Religious schism

Lack of unity within religions
Religious disunity
Shame of the churches
Lack of common religious witness
Lack of ecclesial communion
Fragmentation within organized religions
Lack of unity among branches of the same religion, and splits into many denominations, are caused by schism and doctrinal controversy. No real advance towards unity can be made if cultural, social, political and psychological components of the religious life are not painstakingly analyzed and evaluated. Many unconscious and unavowed prejudices and false presuppositions are too often treated as essentially in harmony with sacred texts, rather than as the conditioning of a particular culture and society.
The history of divisions in the Christian church is to a large extent reflected in the history of political systems and concepts. Division is a universal reality. Although, in the light of religious apathy in Western industrialized countries, Christian Churches are attempting to eliminate some of their differences and to preserve a relevance to the modern age through their fundamental unity, interdenominational intolerance and prejudice still persist.

In the case of the Christian churches the deepest difference has many forms and deep roots. It exists among many other differences of emphasis within Christianity. Some are Catholic or Orthodox in clearly understood senses; some are Protestant after the great Reformation confessions; others stress the local congregation, the gathered community, and the idea of the free church. Some are deeply convinced that Catholic and Protestant (or Evangelical) can be held together within a single church. The clearest obstacle to manifestation of the churches' universality is their inability to understand the measure in which they already belong together in one body.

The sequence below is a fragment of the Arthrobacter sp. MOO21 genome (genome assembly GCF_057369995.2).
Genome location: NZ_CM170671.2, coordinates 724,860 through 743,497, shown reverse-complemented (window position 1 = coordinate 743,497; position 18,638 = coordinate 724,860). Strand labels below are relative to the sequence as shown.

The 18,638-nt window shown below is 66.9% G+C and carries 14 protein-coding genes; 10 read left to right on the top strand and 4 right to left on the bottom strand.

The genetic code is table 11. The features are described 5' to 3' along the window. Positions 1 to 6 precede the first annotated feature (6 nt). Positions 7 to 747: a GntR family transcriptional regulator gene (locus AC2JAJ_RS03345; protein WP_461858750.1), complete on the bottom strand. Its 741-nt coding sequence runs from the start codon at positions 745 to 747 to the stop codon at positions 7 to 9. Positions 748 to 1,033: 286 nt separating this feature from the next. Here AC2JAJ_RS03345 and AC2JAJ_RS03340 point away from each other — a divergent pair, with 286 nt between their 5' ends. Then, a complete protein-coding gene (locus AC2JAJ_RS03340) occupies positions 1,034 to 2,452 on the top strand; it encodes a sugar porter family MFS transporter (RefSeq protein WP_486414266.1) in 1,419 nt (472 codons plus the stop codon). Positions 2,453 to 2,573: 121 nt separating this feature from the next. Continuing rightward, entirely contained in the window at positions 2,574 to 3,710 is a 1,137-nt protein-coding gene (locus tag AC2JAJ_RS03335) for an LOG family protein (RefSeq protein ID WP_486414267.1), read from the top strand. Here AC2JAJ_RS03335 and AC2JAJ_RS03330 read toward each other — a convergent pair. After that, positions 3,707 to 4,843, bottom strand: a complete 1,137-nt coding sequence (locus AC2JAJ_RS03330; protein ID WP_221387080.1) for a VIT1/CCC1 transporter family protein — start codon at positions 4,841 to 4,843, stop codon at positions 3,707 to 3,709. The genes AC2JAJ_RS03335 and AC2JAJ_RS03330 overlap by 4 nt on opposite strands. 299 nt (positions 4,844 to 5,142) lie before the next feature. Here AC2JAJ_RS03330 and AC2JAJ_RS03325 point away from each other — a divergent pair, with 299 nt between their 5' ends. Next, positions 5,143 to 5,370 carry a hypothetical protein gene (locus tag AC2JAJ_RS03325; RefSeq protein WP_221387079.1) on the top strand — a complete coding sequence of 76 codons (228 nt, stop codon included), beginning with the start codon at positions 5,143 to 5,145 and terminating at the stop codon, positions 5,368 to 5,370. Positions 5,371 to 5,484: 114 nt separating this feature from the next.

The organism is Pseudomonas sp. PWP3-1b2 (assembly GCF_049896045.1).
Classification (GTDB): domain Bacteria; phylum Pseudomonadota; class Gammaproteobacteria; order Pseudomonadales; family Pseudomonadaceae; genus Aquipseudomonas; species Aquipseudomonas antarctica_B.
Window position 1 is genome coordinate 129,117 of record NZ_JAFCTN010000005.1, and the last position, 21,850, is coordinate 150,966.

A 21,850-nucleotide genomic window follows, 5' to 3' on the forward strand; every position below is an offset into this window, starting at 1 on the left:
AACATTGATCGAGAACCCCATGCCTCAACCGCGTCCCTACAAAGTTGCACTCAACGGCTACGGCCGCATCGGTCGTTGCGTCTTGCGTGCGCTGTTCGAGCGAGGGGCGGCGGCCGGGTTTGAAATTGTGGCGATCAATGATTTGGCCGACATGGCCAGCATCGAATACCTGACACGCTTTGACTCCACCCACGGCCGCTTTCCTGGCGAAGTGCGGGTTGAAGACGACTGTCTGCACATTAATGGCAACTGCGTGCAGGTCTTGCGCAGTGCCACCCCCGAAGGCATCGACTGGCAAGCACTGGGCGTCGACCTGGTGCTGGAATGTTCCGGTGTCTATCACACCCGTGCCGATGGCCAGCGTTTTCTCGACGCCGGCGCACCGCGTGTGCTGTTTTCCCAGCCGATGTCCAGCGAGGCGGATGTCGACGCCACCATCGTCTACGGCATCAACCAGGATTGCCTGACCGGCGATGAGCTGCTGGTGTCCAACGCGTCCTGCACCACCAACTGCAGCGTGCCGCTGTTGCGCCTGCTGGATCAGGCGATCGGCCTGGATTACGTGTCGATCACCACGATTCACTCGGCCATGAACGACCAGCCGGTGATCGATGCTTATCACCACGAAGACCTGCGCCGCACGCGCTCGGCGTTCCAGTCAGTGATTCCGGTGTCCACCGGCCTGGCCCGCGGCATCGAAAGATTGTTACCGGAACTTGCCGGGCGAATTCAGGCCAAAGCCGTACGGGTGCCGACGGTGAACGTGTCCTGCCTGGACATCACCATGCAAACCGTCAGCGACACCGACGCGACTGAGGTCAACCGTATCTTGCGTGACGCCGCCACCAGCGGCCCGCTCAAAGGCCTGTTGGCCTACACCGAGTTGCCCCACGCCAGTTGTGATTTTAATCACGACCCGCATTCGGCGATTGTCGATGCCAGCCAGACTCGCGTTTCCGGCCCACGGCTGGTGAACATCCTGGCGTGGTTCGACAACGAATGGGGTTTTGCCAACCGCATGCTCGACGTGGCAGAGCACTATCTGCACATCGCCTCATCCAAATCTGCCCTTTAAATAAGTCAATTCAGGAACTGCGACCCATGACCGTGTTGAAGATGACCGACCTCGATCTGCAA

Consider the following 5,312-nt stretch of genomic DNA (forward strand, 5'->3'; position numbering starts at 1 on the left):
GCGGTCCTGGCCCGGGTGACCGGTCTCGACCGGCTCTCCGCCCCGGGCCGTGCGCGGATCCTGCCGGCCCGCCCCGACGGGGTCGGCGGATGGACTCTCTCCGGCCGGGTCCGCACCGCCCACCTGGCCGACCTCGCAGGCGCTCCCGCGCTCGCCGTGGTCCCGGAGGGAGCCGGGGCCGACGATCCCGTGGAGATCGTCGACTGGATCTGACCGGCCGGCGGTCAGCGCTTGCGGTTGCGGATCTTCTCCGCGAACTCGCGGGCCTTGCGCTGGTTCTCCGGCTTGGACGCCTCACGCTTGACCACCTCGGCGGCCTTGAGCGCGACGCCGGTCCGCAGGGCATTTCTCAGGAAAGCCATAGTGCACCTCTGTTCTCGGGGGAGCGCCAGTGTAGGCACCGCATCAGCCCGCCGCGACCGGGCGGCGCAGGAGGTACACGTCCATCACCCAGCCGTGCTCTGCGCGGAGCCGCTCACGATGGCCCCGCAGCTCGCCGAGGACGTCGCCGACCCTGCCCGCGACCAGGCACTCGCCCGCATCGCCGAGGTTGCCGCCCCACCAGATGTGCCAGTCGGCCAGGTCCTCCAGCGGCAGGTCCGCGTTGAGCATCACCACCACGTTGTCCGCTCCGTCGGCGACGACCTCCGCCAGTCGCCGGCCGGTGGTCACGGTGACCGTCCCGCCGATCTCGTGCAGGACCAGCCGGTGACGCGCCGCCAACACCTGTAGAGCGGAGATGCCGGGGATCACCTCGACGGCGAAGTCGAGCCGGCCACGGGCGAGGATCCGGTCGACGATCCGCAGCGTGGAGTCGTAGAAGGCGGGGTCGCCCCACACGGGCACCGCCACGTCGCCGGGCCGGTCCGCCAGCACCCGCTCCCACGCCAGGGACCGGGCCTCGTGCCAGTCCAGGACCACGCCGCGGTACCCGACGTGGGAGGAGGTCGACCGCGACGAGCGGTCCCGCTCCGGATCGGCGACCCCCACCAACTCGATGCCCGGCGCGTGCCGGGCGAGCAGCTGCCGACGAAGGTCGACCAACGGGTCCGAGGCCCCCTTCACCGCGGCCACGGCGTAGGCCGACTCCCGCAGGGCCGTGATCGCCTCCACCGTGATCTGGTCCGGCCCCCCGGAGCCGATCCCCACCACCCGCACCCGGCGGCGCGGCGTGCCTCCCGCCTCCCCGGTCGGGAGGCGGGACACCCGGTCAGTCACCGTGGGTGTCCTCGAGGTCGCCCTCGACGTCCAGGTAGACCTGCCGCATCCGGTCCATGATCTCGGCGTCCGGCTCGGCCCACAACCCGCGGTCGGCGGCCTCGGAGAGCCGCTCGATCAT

1. "Within our divided churches, there is much which we confess with penitence, for it is in our estrangement from God that all our sin has its origin. It is because of this that the evils of the world have so deeply penetrated our churches, so that amongst us too there are are worldly standards of success, class division, economic rivalry, a secular mind. Even where there are no divisions of theology, language or liturgy, there exist churches segregated by race and colour, a scandal within the Body of Christ".

2. The basic division amongst the Christian churches is epitomized by the Catholic-Protestant split. "From each side of that division we see the Christian faith and life as a self-consistent whole, but our two conceptions of the whole are inconsistent with each other". "We differ in our understanding of the relation of our unity in Christ to the visible holy, Catholic and Apostolic Church. We are agreed that there are not two Churches, one visible and the other invisible, but one Church which must find visible expression on earth, but we differ in our belief as to whether certain doctrinal, sacramental and ministerial forms are of the essence of the Church itself. In consequence, we differ in our understanding of the character of the unity of the Church for which we hope, though none of us looks forward to an institution with a rigid uniformity of governmental structure".

(F) Fuzzy exceptional problems